Toward a New Labour Politics

As I write this review, postal workers and community allies in Vancouver, Edmonton and Winnipeg are occupying Conservative Party MP offices to protest back-to-work legislation tabled by the Harper government. I didn’t learn about the occupation and the call for support from the Canadian Union of Postal Workers (CUPW) website, or from the local labour council, but through networks of grassroots labour and community activists.

This exemplifies some of the issues raised in David Camfield’s new book on the Canadian labour movement. The book is critical of labour’s lack of internal democracy, failure to support extra-parliamentary action, and inability or lack of interest in mobilizing workers. There are also some hopeful examples in the book, mirrored by CUPW occupation — actions where worker and community activists have collaborated outside of union hierarchies.

David Camfield has been an active socialist for many years. He teaches Labour Studies at the University of Manitoba, and has published various articles on labour activism. This book is structured in two parts, including an overview of challenges facing labour, and a discussion of how the union movement might be reinvented “from below.” A strength of the book is Camfield’s ability to weave in comments from labour and community activists that ground the book in the daily reality of grassroots activists.

Part 2 of the book explains why we need a labour movement, and why people “should try to reinvent it by reforming unions from below and building new workers’ organizations rather than by taking a reform from above approach.”

Canadian Labour in Crisis is a good summary of debates that I’ve heard over the years on picket lines, in pubs, and at community meetings, and as such is relevant for community and labour activists who want to continue the discussion on how to revive the labour movement.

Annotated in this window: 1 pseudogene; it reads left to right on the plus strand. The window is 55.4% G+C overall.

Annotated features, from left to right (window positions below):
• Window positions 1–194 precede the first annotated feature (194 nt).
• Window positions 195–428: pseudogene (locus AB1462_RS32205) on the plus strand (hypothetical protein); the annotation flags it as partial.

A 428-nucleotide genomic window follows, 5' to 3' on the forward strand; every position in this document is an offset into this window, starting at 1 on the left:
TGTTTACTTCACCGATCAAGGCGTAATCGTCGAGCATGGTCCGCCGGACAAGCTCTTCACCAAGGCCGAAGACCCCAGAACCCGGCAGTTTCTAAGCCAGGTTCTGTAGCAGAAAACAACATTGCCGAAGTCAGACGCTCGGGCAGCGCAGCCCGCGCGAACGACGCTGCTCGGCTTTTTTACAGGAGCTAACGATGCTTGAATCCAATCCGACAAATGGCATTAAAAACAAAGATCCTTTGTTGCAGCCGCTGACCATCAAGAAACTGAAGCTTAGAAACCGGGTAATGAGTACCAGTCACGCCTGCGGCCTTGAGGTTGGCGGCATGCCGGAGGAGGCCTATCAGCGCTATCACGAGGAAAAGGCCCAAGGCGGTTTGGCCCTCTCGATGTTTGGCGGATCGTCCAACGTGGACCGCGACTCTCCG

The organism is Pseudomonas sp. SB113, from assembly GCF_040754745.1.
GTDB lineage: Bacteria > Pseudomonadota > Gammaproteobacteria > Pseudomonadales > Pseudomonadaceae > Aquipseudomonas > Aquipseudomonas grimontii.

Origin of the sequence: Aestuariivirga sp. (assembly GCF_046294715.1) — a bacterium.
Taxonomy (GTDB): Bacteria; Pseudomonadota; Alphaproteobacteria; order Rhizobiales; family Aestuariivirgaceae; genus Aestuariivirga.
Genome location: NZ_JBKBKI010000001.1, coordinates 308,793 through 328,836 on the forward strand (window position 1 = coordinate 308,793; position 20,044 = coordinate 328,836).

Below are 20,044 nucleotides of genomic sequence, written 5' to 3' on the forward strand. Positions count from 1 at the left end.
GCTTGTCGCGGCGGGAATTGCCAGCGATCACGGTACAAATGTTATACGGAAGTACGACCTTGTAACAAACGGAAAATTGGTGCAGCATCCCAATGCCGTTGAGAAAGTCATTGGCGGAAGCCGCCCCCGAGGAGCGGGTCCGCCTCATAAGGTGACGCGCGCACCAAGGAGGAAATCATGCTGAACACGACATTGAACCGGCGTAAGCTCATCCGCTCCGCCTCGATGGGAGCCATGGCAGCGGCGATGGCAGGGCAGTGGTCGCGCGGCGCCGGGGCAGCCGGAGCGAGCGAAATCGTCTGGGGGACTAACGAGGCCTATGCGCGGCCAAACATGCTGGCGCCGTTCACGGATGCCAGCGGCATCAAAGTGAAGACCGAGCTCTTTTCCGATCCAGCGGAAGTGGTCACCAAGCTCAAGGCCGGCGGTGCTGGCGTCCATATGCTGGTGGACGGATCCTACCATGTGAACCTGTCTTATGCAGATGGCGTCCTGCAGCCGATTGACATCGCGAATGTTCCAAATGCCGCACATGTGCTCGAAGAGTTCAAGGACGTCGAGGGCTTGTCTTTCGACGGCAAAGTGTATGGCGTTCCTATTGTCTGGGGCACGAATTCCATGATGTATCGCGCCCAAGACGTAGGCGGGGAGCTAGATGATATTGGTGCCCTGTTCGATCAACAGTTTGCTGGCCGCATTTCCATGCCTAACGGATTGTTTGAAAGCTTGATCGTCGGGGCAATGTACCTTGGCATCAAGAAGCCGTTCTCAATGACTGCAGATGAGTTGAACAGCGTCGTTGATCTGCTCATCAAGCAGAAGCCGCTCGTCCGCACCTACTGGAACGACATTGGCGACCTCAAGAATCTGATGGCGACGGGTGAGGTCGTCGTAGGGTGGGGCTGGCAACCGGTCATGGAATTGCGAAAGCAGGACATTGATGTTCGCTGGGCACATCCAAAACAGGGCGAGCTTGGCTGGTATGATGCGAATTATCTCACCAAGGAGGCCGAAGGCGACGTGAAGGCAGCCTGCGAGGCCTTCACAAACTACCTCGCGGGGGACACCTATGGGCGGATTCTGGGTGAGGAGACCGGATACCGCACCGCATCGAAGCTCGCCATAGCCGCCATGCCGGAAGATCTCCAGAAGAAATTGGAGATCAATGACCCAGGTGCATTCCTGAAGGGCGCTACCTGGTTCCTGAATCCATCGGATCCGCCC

“Obey now, grieve later”

Some of the challenges posed in the first section of the book include:

  • an inability to effectively respond to concession demands from employers
  • lack of democracy within unions
  • lack of representation of people of colour, indigenous people, women, and youth on union staff and executive boards and a failure to deal with issues of oppression
  • political action that is largely about backing political candidates and not about extra-parliamentary action.

Camfield starts his analysis with a critique of grievance and collective bargaining processes, especially the “obey now, grieve later” principle. He quotes a CUPW activist: “in most cases, it [the grievance procedure]…doesn’t build a militant union in a workplace….and it doesn’t build a participatory union because people start relying on the grievance procedure to solve their problems for them, rather than saying the group of workers in that section have to solve their problems for themselves. And that’s the only way a union can really build itself, and that’s the way CUPW used to do things.”

Camfield looks at some of the other activities of unions: organizing un-organized workers, alliances with community groups, international work, political action, education, and working for equality. He outlines some of the problems with how unions currently approach these activities, and highlights some positive examples.

Infrastructure of dissent

Chapter 4 looks at other working-class movement organizations that together form an infrastructure of dissent, such as the Workers’ Action Centre in Toronto, the Ontario Network of Injured Workers’ Groups, Justicia for Migrant Workers, and No One is Illegal. Although it’s a strength of the book that these groups are included as working-class movement organizations, more discussion of these and other groups would be very useful, as many of the groups are taking a leadership role in reinventing the labour movement. It would also have been very useful to include ideas for the way forward from working class organizations such as these.